But while many a home warranty lawsuit involves home warranty companies, not all are confined to the extended warranty. In the case of one couple, the target of their litigation was the original builder of their home. At issue was whether or not - as the home’s second owner - the plaintiffs had the right to seek compensation from the builder for structural problems.
In this case, water seepage around windows in the master bedroom.
According to court documents, plaintiffs Michael and Deborah Conway had purchased the home from the original purchaser. Defendants in the case and the builder of the home, The Cutler Group, had been contracted to construct the dwelling by the original purchaser.
That made no difference to the Conways, who suspected shoddy construction when they discovered water seeping around the perimeter of their bedroom windows. According to the home warranty lawsuit, the home had been built around 2003 or 2004. The Conways then purchased the home from the original owner in 2006. Two years after that, in 2008, the Conways discovered their water problem.
The Conways filed suit in June 2011 claiming a breach of implied warranty of habitability. Cutler disagreed, saying the warranty extended only to the original owner and not subsequent owners. A judge in the Bucks County Court of Common Pleas sided with Cutler in February 2012.
The Conways appealed to the Pennsylvania Superior Court, and the Court found for the plaintiffs in their decision. In the Court’s view, it was unreasonable to shut out a subsequent owner from the right to go after the builder for alleged defects, given that defects may not be readily apparent until years after the house was first inhabited. The house would have been about two years old when the Conways purchased the home, and four years old when water damage first became apparent in 2008.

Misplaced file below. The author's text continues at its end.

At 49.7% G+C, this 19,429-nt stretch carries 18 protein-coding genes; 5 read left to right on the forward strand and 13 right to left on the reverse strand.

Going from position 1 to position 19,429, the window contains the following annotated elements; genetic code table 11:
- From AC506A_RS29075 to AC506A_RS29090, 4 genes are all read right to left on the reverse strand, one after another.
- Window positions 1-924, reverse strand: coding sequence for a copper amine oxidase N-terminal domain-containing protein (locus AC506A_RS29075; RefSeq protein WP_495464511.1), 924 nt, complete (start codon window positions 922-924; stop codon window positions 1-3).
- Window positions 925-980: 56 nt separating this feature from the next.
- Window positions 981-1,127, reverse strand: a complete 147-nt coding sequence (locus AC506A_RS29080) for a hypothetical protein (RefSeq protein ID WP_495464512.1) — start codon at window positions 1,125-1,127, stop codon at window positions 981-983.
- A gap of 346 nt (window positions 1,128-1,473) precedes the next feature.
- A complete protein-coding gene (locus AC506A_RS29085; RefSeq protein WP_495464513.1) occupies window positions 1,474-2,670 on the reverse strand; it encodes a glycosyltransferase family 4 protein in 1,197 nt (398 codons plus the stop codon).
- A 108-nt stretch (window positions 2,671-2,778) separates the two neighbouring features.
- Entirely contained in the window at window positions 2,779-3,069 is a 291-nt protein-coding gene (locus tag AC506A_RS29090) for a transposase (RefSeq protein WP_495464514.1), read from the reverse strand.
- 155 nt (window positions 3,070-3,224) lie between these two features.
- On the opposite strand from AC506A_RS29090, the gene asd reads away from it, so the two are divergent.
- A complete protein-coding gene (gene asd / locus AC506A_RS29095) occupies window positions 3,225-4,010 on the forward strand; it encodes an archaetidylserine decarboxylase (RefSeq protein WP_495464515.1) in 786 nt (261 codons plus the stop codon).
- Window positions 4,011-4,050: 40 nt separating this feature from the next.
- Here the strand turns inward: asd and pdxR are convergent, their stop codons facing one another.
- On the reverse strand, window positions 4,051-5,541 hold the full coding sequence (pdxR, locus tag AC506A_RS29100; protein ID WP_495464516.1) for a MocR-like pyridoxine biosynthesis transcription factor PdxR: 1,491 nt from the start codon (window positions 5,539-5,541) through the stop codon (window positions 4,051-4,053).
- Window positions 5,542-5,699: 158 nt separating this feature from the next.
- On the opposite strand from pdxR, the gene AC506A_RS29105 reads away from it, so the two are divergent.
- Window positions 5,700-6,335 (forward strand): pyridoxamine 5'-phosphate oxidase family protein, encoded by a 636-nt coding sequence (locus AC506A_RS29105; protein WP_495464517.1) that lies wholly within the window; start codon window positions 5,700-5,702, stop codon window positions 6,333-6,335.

Is occupancy subject to interpretation?
The Superior Court used a 1990 case for guidance. In that case, the plaintiff benefited from an extended warranty from the builder even though the plaintiff was the secondary purchaser. In that case (Spivack v. Berks Ridge Corp), the original purchaser was the developer, a separate entity from the builder who had never lived in the home. It was the absence of occupancy that swung the pendulum in favor of the plaintiff in Spivack.
However, on appeal to Pennsylvania’s highest court, the lower court’s ruling was overturned. According to the justices of the Pennsylvania Supreme Court, the Superior Court’s reliance on Spivack was misplaced. The Court also held that the interpretation of what comprises a first and second owner according to occupancy as it relates to home warranty insurance eligibility is more of a matter of public policy best left to state legislators.
Justice Seamus P. McCaffery penned the opinion that was released August 18. “We hold that a subsequent purchaser of a previously inhabited residence may not recover contract damages for breach of the builder’s implied warranty of habitability,” the opinion said.
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The case is Michael and Deborah Conway v. The Cutler Group Inc., case number 80 MAP 2013, in the Pennsylvania Supreme Court.